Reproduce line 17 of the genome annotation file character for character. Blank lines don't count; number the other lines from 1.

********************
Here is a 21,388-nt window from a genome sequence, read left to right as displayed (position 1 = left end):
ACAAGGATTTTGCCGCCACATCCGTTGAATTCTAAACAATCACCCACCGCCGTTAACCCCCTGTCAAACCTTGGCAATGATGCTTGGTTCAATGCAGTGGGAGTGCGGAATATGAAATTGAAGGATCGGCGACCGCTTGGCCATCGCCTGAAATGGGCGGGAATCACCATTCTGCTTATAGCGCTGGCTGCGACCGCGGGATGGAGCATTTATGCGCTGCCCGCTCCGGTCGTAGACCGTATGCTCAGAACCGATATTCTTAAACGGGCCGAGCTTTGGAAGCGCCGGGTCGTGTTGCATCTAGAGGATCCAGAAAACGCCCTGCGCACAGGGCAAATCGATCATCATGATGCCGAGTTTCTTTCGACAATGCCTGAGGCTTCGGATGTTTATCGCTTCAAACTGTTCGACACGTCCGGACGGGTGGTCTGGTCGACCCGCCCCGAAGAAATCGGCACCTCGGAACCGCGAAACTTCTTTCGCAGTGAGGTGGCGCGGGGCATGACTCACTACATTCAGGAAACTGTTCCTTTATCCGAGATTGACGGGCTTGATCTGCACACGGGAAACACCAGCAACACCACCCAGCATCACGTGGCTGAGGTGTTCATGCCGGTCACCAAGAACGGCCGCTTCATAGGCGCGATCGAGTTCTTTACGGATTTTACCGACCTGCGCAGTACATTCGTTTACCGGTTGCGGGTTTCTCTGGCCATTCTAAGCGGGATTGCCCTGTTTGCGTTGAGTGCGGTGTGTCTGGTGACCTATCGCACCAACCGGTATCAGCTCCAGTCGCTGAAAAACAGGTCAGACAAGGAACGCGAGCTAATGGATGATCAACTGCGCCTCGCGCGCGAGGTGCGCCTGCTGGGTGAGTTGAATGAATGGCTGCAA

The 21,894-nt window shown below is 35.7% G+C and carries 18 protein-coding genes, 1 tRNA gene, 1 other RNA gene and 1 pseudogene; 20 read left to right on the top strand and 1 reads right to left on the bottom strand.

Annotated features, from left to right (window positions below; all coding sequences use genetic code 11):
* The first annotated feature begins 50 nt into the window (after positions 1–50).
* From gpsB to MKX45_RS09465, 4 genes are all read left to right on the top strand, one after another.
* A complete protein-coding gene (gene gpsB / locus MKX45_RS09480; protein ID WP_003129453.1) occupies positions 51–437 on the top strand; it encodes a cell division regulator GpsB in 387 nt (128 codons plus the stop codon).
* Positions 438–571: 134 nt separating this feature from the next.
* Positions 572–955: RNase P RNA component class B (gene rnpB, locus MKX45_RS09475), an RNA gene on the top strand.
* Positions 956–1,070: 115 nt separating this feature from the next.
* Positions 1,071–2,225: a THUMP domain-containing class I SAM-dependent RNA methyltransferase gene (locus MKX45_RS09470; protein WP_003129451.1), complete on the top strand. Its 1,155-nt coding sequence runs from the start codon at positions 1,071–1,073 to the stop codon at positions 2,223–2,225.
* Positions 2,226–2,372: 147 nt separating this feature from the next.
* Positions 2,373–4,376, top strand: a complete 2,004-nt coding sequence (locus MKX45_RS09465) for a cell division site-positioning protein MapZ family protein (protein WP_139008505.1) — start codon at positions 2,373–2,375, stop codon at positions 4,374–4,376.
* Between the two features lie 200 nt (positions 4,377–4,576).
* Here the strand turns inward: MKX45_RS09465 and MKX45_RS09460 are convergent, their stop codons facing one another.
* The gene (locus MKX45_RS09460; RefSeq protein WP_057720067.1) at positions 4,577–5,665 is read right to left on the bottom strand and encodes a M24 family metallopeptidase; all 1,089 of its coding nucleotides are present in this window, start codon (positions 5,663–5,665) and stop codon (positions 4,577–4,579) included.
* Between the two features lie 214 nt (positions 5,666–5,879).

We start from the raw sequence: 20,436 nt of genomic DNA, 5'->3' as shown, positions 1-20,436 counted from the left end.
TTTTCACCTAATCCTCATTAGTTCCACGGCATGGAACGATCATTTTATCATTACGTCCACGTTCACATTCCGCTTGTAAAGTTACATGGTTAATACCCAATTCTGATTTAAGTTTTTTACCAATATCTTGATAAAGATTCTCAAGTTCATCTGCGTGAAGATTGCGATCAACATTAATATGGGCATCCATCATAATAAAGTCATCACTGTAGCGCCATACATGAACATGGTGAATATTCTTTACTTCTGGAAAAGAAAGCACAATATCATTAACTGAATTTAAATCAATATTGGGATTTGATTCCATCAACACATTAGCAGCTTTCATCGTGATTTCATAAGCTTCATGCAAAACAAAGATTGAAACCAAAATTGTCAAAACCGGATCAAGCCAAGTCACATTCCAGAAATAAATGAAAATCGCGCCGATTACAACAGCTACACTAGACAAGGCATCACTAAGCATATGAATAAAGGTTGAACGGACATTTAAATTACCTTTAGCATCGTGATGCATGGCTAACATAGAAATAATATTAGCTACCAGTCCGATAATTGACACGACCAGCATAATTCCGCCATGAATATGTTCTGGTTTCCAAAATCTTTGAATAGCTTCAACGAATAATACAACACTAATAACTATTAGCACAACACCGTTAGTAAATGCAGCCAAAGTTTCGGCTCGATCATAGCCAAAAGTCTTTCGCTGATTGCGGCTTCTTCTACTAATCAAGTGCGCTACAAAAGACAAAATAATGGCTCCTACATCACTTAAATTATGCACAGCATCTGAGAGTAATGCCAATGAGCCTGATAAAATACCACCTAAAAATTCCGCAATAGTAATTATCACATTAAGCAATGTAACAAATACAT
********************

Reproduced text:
* Between the two features lie 214 nt (positions 5,666–5,879).